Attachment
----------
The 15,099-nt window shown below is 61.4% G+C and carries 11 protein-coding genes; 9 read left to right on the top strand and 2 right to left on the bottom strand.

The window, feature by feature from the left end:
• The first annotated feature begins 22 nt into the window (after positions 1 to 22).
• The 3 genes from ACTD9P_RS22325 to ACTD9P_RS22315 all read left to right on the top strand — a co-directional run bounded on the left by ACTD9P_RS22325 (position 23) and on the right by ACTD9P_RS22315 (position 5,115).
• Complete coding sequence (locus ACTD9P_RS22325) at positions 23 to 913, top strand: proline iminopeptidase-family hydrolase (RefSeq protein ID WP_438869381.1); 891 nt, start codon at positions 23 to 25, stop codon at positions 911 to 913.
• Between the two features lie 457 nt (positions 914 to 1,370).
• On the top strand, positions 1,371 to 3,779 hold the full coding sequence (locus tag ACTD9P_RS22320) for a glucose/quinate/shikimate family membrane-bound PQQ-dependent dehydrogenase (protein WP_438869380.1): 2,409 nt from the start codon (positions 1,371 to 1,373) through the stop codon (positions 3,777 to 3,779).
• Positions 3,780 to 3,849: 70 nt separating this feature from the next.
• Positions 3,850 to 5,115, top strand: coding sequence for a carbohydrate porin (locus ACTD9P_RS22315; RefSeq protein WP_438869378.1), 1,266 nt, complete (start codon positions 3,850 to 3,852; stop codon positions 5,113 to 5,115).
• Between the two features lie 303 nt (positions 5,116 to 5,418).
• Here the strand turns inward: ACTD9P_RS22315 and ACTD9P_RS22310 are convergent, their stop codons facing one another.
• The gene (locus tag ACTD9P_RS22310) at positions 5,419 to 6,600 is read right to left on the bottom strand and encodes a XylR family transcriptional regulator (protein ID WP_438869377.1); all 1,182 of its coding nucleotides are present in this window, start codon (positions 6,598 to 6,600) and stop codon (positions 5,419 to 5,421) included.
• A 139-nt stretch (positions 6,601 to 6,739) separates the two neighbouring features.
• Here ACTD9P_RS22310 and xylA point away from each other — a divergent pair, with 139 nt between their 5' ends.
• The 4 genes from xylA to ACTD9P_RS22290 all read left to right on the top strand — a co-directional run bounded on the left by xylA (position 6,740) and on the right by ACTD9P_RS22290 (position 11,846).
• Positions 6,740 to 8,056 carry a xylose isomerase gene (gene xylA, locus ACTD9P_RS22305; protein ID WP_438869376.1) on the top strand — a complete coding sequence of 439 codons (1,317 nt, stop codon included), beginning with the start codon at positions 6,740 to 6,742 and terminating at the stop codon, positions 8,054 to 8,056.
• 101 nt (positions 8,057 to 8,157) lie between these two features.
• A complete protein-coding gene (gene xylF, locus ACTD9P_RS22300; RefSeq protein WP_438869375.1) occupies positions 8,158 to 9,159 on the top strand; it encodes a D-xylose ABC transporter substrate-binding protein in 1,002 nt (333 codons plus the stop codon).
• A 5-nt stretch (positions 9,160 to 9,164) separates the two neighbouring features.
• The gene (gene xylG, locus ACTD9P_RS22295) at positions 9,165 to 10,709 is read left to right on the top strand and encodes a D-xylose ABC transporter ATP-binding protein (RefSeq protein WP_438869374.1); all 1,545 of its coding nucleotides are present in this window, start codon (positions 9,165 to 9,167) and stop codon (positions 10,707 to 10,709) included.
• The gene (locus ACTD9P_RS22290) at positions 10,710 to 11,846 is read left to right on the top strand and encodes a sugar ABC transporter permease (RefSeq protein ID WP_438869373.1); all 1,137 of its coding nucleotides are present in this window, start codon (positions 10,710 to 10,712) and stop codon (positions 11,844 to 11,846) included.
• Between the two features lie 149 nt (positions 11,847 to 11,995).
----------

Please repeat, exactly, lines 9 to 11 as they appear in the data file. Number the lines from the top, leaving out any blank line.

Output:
• Positions 3,850 to 5,115, top strand: coding sequence for a carbohydrate porin (locus ACTD9P_RS22315; RefSeq protein WP_438869378.1), 1,266 nt, complete (start codon positions 3,850 to 3,852; stop codon positions 5,113 to 5,115).
• Between the two features lie 303 nt (positions 5,116 to 5,418).
• Here the strand turns inward: ACTD9P_RS22315 and ACTD9P_RS22310 are convergent, their stop codons facing one another.